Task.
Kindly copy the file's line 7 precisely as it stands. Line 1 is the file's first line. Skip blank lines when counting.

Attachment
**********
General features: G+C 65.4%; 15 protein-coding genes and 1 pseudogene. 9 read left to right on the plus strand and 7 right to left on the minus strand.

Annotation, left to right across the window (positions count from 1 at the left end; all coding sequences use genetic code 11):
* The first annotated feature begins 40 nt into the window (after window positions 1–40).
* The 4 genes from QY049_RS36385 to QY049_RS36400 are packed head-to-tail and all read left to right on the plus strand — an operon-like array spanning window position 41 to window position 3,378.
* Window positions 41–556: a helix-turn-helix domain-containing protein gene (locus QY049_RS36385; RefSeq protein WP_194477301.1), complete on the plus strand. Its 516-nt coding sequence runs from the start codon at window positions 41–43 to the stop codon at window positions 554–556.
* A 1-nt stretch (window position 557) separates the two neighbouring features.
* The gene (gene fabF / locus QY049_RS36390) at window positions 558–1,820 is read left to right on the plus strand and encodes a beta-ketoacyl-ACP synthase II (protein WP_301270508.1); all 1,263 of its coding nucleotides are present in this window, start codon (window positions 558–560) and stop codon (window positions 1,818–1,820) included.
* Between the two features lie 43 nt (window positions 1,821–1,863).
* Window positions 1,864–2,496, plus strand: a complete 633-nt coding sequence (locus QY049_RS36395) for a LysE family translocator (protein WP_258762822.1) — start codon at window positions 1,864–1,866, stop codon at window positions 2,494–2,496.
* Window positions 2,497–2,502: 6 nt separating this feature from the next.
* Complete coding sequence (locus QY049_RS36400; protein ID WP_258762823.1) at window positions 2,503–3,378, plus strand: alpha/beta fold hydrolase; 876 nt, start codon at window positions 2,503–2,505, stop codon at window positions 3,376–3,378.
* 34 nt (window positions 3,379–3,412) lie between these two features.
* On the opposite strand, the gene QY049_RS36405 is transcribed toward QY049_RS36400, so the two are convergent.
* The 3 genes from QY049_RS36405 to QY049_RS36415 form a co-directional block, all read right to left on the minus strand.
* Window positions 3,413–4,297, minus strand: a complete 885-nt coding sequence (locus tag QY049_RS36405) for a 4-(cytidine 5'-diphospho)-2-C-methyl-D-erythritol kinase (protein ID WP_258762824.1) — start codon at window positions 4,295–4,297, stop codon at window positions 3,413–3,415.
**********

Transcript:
* The gene (gene fabF / locus QY049_RS36390) at window positions 558–1,820 is read left to right on the plus strand and encodes a beta-ketoacyl-ACP synthase II (protein WP_301270508.1); all 1,263 of its coding nucleotides are present in this window, start codon (window positions 558–560) and stop codon (window positions 1,818–1,820) included.